The Union Cabinet chaired by Prime Minister Narendra Modi has approved the Allied and Healthcare Professions Bill, 2018 for regulation and standardisation of education and services by allied and healthcare professionals.The Bill provides for setting up of an Allied and Healthcare Council of India and corresponding State Allied and Healthcare Councils which will play the role of a standard-setter and facilitator for professions of Allied and Healthcare.
Facts in Brief:
Establishment of a Central and corresponding State Allied and Healthcare Councils; 15 major professional categories including 53 professions in Allied and Healthcare streams.
The Central Council will comprise 47 members, of which 14 members shall be ex-officio representing diverse and related roles and functions andremaining 33 shall be non-ex-officio members who mainly represent the 15professional categories.
The State Councils are also envisioned to mirror the Central Council,comprising 7 ex-officio and 21 non-ex officio members and Chairperson tobe elected from amongst the non-ex officio members.
An Interim Council will be constituted within 6 months of passing of the Act holding charge for a period of two years until the establishment of the Central Council.
Total cost implication is expected to be Rupees 95 crores for the first four years. About four-fifth of the total budget (i.e. Rupees 75 crores) is being earmarked for the States while the remaining fund will support the Central Council operations for 4 years and also establish the Central and State Registers.
In the current state of healthcare system, there exist many allied and healthcare professionals, who remain unidentified, unregulated and underutilised. Our system is highly focused on efforts towards strengthening limited categories of professionals such as doctors, nurses and frontline workers (like Accredited Social Health Activist or ASHAs, Auxiliary Nurse Midwife or ANMs). However, numerous others have been identified over the years, whose potential can be utilised to improve and increase the access to quality driven services in the rural and hard to reach areas.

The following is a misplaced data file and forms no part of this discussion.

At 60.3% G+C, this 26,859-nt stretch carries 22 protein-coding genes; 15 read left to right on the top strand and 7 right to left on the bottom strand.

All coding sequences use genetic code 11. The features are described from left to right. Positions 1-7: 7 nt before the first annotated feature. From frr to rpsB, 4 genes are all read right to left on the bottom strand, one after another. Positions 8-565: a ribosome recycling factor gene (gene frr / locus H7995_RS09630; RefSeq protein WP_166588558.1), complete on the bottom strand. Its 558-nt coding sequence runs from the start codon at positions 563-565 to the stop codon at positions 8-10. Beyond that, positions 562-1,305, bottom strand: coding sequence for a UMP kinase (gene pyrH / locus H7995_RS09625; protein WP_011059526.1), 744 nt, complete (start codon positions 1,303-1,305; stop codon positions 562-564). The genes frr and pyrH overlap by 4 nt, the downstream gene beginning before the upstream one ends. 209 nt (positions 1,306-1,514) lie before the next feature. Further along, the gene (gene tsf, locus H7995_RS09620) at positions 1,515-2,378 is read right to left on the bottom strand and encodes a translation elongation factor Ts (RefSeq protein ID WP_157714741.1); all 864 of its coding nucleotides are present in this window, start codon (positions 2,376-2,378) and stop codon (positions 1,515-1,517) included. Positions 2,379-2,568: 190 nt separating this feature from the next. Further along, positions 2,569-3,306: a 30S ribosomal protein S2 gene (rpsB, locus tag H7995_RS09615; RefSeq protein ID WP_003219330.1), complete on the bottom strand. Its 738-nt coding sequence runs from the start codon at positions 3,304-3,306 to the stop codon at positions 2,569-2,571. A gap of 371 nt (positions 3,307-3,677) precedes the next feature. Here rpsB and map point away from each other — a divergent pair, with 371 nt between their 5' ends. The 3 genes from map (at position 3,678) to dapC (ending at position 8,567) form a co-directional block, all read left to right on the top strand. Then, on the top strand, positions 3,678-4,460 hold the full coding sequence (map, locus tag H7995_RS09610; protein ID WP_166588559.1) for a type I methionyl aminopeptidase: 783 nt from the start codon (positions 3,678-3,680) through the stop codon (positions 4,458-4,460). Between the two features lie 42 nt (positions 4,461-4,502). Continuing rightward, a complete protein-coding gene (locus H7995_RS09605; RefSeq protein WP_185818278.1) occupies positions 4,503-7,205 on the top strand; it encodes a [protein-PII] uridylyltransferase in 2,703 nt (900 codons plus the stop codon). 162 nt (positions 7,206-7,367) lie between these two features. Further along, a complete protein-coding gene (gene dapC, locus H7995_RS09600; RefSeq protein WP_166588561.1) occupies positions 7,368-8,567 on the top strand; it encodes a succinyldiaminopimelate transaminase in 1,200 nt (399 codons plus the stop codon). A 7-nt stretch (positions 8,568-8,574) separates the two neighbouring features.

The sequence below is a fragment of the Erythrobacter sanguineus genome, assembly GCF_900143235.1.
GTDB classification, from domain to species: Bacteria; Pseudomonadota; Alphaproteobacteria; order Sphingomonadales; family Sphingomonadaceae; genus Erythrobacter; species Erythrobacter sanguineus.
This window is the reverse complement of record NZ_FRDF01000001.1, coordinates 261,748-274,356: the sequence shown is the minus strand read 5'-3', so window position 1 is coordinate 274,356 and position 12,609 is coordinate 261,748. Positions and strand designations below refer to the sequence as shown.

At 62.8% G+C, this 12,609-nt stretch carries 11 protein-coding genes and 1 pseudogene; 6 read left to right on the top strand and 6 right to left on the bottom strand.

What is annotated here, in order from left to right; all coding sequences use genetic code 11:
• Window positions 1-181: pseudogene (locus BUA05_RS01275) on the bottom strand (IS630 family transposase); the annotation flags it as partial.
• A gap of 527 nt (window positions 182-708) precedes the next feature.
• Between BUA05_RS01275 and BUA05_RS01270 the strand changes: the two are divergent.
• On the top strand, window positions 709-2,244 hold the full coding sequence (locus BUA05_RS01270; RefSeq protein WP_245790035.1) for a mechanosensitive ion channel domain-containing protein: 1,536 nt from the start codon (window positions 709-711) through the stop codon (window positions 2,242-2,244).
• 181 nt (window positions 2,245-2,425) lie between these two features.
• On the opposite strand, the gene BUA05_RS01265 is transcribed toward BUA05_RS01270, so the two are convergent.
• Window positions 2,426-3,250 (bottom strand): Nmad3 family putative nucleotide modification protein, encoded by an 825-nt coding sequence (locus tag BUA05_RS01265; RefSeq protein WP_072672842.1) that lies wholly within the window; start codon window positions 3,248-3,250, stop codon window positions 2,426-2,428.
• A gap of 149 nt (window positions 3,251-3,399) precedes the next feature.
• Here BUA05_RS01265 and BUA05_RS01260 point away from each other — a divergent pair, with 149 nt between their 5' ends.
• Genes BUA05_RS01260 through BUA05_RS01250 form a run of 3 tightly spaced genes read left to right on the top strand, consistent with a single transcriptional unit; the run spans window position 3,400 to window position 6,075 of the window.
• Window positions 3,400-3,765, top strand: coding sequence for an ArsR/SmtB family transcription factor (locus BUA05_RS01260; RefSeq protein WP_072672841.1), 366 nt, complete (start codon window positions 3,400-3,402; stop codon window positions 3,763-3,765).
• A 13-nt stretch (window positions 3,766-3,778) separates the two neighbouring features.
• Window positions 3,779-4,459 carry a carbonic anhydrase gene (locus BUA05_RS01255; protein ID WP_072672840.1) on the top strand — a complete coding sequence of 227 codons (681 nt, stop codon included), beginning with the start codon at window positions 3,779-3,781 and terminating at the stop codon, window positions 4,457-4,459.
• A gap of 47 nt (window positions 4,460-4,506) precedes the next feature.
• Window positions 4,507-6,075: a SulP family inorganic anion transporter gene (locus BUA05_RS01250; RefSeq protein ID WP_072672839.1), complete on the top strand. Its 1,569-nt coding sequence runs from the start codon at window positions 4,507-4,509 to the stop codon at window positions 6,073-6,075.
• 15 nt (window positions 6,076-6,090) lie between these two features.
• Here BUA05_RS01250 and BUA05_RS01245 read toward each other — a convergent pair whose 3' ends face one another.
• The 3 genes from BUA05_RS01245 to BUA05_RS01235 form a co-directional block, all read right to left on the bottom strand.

Allied and Healthcare Professionals (A&HPs) constitute an important element of the health human resource network, and the skilled and efficient Allied and Healthcare Professionals (A&HPs) can reduce the cost of care and dramatically improve the accessibility to quality driven healthcare services.
Globally, Allied and Healthcare Professionals typically attend undergraduate degree programme of a minimum of three to four years to begin with and may attain up to PhD level qualification in their respective streams. However, most of Indian institutions offering such courses lack standardisation.
Majority of the countries worldwide, have a statutory licensing or regulatory body that is authorised to license and certify the qualifications and competence of such professionals, particularly those involved in direct patient care (such as physiotherapist, nutritionist etc.) or those whose occupation impact patient care directly (such as lab technologists, dosimetrists etc.).
Though such professionals have existed in the Indian healthcare system for many decades, a considerable gap in the allied and healthcare space is because of a lack of a comprehensive regulatory framework and absence of standards for education and training of A&HPs.
The Bill thus seeks to establish a robust regulatory framework which will play the role of a standard-setter and regulator for Allied and Healthcare professions.